A friend of mine recently asked me about my thoughts on cheating after experiencing a “yucky” situation. Hopefully you’ll find some of these useful if you’ve ever cheated, been cheated on, or been party to someone else’s cheating.
1) The root of all cheating can boiled down to one question, “Why would deception feel easier than the truth?”
Lies inherently require more effort and mental resources than simply telling the truth, but they often appear to be a shortcut to what we want. Why would this be? Perhaps because the person being deceived is perceived as more of an obstacle than an avenue, so the path of least resistance is simply to go around them.
2) Cheating often has a placebo effect in the sense that trying something outside the rules makes it easier to believe we’ll experience the desire that’s been eluding us. A healthy alternative is to break patterns instead of rules. Rules prohibit us from specific things in obvious ways; patterns prohibit us from whole swaths of possibilities in ways we seldom even notice.
3) Relationships die because they stop growing. They become fixed and dependable, which gives us a breather from dealing with the uncertainty of life, but the only reason we want that breather is because we’ve lost faith in our ability to attract what we desire through the unknown.
Cheating exposes us to the unknown through a familiar channel with the specific intent of satisfying desire. It blends the unknown with some of the desires that are on our mind most often. Perhaps if we more actively integrated the unknown into our daily lives, we could cultivate the fruit that cheating yields without having to pluck from another tree.
4) The concept of cheating is conditional love at its finest. “Do this and I’ll stop sharing my love with you.” It puts the onus on the other person to behave a certain way regardless of conditions. So instead of being unconditional with our love, we want someone else to be unconditionally conditional with their actions.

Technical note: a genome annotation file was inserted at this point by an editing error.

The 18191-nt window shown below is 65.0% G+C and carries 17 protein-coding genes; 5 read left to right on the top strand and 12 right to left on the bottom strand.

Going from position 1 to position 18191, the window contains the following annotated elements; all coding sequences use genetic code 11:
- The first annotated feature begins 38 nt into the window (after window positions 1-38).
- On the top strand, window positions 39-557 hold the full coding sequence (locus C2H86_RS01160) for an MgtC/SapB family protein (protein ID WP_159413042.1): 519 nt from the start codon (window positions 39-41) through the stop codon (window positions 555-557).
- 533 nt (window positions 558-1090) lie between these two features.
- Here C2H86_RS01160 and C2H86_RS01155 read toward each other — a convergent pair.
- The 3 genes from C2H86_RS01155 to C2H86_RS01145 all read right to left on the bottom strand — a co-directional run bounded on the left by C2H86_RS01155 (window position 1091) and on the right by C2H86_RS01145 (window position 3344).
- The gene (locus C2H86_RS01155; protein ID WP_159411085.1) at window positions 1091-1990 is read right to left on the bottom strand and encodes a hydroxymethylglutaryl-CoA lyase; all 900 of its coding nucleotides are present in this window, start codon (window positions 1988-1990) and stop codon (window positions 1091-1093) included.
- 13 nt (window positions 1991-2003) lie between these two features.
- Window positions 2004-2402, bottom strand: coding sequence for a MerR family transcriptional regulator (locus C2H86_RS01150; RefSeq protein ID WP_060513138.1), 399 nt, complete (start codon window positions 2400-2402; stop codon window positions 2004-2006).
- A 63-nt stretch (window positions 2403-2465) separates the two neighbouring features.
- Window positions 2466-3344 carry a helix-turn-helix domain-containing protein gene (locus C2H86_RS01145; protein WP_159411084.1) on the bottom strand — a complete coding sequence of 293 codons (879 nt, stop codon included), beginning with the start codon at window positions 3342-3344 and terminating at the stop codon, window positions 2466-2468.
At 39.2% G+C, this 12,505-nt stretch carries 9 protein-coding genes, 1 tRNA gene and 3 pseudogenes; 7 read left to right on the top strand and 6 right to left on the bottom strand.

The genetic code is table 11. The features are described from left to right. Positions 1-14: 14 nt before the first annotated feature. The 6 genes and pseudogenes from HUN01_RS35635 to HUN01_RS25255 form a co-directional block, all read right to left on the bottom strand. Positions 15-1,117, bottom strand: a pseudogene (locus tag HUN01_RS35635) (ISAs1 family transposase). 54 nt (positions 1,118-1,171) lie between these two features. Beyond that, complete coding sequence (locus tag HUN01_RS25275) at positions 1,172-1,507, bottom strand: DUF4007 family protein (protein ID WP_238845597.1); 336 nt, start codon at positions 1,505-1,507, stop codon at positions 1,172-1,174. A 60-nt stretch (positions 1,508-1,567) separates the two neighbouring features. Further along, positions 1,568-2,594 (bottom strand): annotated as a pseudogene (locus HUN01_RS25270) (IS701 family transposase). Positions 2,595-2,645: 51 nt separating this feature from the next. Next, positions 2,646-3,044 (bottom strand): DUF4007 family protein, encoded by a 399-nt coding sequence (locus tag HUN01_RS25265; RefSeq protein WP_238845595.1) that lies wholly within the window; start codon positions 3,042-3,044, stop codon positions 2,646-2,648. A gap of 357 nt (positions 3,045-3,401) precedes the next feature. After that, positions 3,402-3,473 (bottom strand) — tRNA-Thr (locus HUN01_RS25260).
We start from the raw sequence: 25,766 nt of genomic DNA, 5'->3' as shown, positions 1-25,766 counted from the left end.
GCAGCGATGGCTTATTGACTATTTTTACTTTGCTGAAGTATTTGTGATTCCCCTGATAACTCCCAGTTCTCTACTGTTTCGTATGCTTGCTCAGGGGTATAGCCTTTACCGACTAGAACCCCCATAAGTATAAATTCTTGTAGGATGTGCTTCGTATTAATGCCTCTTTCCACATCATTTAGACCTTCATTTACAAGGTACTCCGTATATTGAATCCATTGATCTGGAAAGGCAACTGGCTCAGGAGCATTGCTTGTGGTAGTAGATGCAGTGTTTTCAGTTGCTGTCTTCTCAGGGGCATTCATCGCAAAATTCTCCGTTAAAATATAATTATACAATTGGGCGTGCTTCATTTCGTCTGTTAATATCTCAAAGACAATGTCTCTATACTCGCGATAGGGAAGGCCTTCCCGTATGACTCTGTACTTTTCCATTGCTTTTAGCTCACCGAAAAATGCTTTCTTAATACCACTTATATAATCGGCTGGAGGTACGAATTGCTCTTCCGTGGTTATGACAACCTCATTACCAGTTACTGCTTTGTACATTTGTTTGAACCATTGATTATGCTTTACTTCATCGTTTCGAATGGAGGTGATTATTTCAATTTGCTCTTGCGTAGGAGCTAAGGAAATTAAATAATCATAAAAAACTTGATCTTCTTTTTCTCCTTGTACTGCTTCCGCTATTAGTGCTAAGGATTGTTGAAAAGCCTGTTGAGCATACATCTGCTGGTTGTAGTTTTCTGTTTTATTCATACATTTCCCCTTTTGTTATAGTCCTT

What if we put the onus back on ourselves? Instead of saying “it’s your responsibility to honor my desire,” we could say “it’s my responsibility to attract the behavior I desire from you.”
List out the behaviors you most want in a lover and ask yourself, “Who would naturally attract these from someone?”
5) To cheat is really just a shortcut. It’s saying “I want less of whatever the normal route entails.”
6) Exclusivity is a common way to create the feeling of being special. It’s measuring yourself by something you have that others don’t. If you really want to discover what makes you special, let your lover experience similar things with someone else. Then you won’t be special because of your status, but because of who you actually are. And exposure to contrast will often cause your partner to find things to appreciate in you that they previously took for granted.
7) Cheating could be drastically reduced if people were allowed to try things without long-term consequence. Cheating says “you can’t even try it,” which tends to turn a small desire into a hidden passion. Free trials say, “go ahead and explore what you think you want and see if you really do like it better. And if you do, let’s see if we can find a way to make it work within the confines of our relationship.”
This is different from a hall pass because it is not a temporary license to experience the forbidden. It is a regular fixture of a relationship that says, “I want you to be happy even if it’s not because of me.” Oftentimes the thing we think we want isn’t actually what makes us happy, and the easiest way to discover that is by living it.